03 June 2013

Review Round-Up: May 2013

May was Massive.  This is partly just due to the quirk of it being a month with five Thursdays, but even so I had a lot to write about; enough that I'm splitting this round-up into two parts.  First, the record reviews:

Silver Wilkinson

"I like the idea of comparing albums to seasons," wrote Stephen Wilkinson in the lead-up to his seventh Bibio album. And while he didn't call out any seasons specifically, you could perhaps take some hints from the album's May release date, dandelion-esque artwork and song titles like the opening "The First Daffodils." But this stuff is more than lovely enough to play year-round. It's fitting that the album is, seemingly, obliquely self-titled (in fact, "silver wilkinson" – like "bibio," and like the recurring seed-like shape on the cover – is a type of fly-fishing lure), as it has something of a full-circle, retrospective quality, reconnecting the UK producer with the gentle, naturally-inspired folktronica of his earliest albums for Mush. Ergo: lots of twinkles, dapples, hums, a sprinkle of rippling water sounds, and bucketloads of placid acoustic guitars. But the dramatic palette-expansion and eclecticism of his adventurous last two albums are hardly forgotten – they're just more fully integrated than ever before. So while "Raincoat" could share an umbrella with something from XTC's Skylarking, and the marvelously muted "Dye the Water Green" meanders from subaqeous folk blur to stately synthcraft, "A tout à l'heure"'s jaunty lo-fi funk of bests anything by Toro Y Moi, "You" blossoms into improbably sweet Star Slinger-ish glitch-soul and "Business Park"'s blurty, portamento'd IDM recalls vintage Plaid. This one's a keeper.
originally published in Magnet Magazine

Vampire Weekend
Modern Vampires of the City

Don't let the grisaille cover-shot fool you: Modern Vampires of the City (XL) fully earns its summer-baiting release date.  It may be the subtlest, quirkiest, least immediate Vampire Weekend LP yet – it's arguably half ballads, and those pesky, overproblematized Afro-pop guitars are long gone – but the buoyant, ineffable lightness remains.  Even in the face of religious differences and ticking mortality, there's plenty of room for contrapuntal finery, hip-hop hypertext and '50s rock'n'roll dalliances ("Unbelievers"' delirious "Peggy Sue" beat; "Diane Young"'s pitchshift-Presley babybabybaby hiccups.)  Meanwhile, the band's melodies and bon-mots have grown ever richer and bonnier, and Ezra Koenig's singing voice has blossomed into a minor miracle.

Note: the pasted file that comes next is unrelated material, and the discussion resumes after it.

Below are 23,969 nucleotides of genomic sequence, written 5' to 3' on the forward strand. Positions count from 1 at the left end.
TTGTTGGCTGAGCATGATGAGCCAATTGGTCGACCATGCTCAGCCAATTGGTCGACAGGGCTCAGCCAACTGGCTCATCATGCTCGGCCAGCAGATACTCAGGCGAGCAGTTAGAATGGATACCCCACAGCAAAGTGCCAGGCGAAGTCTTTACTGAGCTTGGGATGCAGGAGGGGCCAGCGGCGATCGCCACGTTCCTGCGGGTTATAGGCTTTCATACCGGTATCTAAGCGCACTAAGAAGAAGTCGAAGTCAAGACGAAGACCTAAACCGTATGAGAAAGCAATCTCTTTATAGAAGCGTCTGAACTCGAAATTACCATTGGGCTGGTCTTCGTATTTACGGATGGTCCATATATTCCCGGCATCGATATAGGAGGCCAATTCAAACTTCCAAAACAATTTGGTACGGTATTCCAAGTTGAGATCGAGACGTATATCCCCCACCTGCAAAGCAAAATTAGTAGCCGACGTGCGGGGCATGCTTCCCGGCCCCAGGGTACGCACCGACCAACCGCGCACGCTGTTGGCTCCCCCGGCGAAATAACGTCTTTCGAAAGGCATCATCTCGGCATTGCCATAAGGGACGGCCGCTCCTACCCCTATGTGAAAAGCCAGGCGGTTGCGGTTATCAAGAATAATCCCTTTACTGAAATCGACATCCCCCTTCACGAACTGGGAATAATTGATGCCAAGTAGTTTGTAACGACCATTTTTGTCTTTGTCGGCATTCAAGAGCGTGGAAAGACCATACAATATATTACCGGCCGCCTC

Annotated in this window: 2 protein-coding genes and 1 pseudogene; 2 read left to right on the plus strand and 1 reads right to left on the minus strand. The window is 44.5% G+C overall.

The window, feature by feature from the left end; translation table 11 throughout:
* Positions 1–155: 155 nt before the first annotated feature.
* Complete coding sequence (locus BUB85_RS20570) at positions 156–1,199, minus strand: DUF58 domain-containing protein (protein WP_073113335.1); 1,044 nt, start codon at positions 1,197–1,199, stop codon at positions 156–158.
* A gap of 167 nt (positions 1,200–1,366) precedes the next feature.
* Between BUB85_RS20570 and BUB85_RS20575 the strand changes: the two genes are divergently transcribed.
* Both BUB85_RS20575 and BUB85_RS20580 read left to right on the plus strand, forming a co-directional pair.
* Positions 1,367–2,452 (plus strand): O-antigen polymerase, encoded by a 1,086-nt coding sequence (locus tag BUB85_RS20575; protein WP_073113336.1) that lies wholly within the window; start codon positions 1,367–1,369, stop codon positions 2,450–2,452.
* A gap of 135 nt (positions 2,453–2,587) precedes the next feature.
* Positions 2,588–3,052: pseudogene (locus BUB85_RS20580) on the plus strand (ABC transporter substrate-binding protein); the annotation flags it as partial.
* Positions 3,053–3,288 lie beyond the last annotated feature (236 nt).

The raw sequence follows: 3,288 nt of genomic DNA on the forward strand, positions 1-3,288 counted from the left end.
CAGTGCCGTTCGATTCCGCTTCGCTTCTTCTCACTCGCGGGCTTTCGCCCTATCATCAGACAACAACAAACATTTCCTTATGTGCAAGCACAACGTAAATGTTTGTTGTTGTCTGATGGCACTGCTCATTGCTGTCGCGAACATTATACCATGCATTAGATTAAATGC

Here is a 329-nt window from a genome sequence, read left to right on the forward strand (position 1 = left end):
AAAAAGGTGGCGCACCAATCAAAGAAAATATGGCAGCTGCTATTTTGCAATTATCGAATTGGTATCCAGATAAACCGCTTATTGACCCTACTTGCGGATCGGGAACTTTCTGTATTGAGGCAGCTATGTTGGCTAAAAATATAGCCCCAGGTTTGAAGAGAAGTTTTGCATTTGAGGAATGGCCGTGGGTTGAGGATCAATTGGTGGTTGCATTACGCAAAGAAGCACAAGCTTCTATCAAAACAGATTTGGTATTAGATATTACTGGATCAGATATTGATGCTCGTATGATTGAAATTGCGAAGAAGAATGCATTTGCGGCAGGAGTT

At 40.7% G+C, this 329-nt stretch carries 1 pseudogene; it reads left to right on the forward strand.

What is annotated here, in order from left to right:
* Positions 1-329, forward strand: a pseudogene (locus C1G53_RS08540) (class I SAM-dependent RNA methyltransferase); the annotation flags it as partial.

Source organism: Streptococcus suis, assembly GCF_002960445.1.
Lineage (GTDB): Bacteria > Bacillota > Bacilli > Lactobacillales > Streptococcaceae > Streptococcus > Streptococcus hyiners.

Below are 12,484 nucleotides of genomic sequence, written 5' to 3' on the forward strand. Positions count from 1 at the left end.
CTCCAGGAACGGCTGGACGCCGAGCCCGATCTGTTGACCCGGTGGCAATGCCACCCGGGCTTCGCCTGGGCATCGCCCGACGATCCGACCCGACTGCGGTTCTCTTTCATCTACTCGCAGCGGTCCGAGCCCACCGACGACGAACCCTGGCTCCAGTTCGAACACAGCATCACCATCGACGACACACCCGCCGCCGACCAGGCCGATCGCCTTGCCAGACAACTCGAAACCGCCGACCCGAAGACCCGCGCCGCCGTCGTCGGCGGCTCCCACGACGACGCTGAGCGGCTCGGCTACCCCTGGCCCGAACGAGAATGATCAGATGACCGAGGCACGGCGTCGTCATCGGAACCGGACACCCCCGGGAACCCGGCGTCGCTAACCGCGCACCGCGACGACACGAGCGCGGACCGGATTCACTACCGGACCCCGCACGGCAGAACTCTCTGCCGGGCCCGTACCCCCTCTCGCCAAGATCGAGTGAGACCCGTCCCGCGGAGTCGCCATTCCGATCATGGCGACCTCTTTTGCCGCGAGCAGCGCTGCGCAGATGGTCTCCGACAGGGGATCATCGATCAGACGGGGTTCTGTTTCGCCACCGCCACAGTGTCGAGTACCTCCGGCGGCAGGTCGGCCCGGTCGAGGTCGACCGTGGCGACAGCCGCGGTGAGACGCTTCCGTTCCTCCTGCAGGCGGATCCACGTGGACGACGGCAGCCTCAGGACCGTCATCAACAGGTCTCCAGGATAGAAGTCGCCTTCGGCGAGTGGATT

Baltimore-rooted synth-pop duo Dungeonesse resurrect a whole slew of turn-of-the-'90s dance styles on their joyous, generous, not at all crabby self-titled debut (Secretly Canadian): some hip-house, a little Hi-NRG rave, even a touch of New Jack Swing.  But their best stuff – giddy-in-love swoon-along "Show You"; achingly pretty breakbeat torch-ballad "Soon" – is closer to the soulful, warmly sophisticated electro-R&B of Soul II Soul or Walking Wounded-era Everything But The Girl, with Jenn Wasner (better known as half of indie bed-rockers Wye Oak) as an impressively potent, dulcet Tracey Thorn/Caron Wheeler substitute.  Now I just really want them to tour with Dragonette.

The Boy Least Likely To
The Great Perhaps

Not too much changes for The Boy Least Likely To.  Theirs remains a twee fairyland of notebook-doodle cartoon covers, tender little anthropomorphized hearts and cheery cotton-candy wisps of melody.  Even when they're singing about heartbreak, death and existential loneliness – as on a considerable portion of The Great Perhaps (Rough Trade), which is frequently more simultaneously cuddly and bleak than you might've imagined possible – they generally sound like they've just been given a jumbo-sized lollipop and a brand new pony.  The big news is that they've discovered synthesizers and drum machines, but naturally, Boy being Boy, only the very sparkliest, cutest ones are allowed into their toy box.